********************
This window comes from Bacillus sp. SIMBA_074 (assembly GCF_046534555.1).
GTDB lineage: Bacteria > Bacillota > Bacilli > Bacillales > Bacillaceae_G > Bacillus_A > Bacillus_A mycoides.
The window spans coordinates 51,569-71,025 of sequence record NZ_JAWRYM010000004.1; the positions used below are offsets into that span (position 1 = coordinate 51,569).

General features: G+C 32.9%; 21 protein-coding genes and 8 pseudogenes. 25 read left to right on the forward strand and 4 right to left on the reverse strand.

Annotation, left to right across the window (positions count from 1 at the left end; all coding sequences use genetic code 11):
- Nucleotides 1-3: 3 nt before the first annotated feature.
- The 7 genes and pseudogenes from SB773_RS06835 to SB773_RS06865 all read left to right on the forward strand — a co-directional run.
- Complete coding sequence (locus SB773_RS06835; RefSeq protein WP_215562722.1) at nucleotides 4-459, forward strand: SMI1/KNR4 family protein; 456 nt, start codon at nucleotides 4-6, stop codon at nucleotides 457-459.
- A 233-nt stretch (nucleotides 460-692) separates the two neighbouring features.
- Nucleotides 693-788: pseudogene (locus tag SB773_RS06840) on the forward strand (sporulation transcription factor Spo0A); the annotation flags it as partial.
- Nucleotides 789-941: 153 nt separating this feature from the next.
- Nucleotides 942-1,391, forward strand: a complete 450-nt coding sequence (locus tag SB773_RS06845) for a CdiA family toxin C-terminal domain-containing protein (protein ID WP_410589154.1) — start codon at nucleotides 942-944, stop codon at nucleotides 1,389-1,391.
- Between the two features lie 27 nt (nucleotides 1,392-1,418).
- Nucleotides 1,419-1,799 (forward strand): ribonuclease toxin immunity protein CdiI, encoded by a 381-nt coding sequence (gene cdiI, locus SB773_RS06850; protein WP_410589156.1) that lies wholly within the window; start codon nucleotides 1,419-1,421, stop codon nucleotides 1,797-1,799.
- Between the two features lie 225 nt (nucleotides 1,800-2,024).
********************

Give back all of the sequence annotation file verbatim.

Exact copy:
This window comes from Bacillus sp. SIMBA_074 (assembly GCF_046534555.1).
GTDB lineage: Bacteria > Bacillota > Bacilli > Bacillales > Bacillaceae_G > Bacillus_A > Bacillus_A mycoides.
The window spans coordinates 51,569-71,025 of sequence record NZ_JAWRYM010000004.1; the positions used below are offsets into that span (position 1 = coordinate 51,569).

General features: G+C 32.9%; 21 protein-coding genes and 8 pseudogenes. 25 read left to right on the forward strand and 4 right to left on the reverse strand.

Annotation, left to right across the window (positions count from 1 at the left end; all coding sequences use genetic code 11):
- Nucleotides 1-3: 3 nt before the first annotated feature.
- The 7 genes and pseudogenes from SB773_RS06835 to SB773_RS06865 all read left to right on the forward strand — a co-directional run.
- Complete coding sequence (locus SB773_RS06835; RefSeq protein WP_215562722.1) at nucleotides 4-459, forward strand: SMI1/KNR4 family protein; 456 nt, start codon at nucleotides 4-6, stop codon at nucleotides 457-459.
- A 233-nt stretch (nucleotides 460-692) separates the two neighbouring features.
- Nucleotides 693-788: pseudogene (locus tag SB773_RS06840) on the forward strand (sporulation transcription factor Spo0A); the annotation flags it as partial.
- Nucleotides 789-941: 153 nt separating this feature from the next.
- Nucleotides 942-1,391, forward strand: a complete 450-nt coding sequence (locus tag SB773_RS06845) for a CdiA family toxin C-terminal domain-containing protein (protein ID WP_410589154.1) — start codon at nucleotides 942-944, stop codon at nucleotides 1,389-1,391.
- Between the two features lie 27 nt (nucleotides 1,392-1,418).
- Nucleotides 1,419-1,799 (forward strand): ribonuclease toxin immunity protein CdiI, encoded by a 381-nt coding sequence (gene cdiI, locus SB773_RS06850; protein WP_410589156.1) that lies wholly within the window; start codon nucleotides 1,419-1,421, stop codon nucleotides 1,797-1,799.
- Between the two features lie 225 nt (nucleotides 1,800-2,024).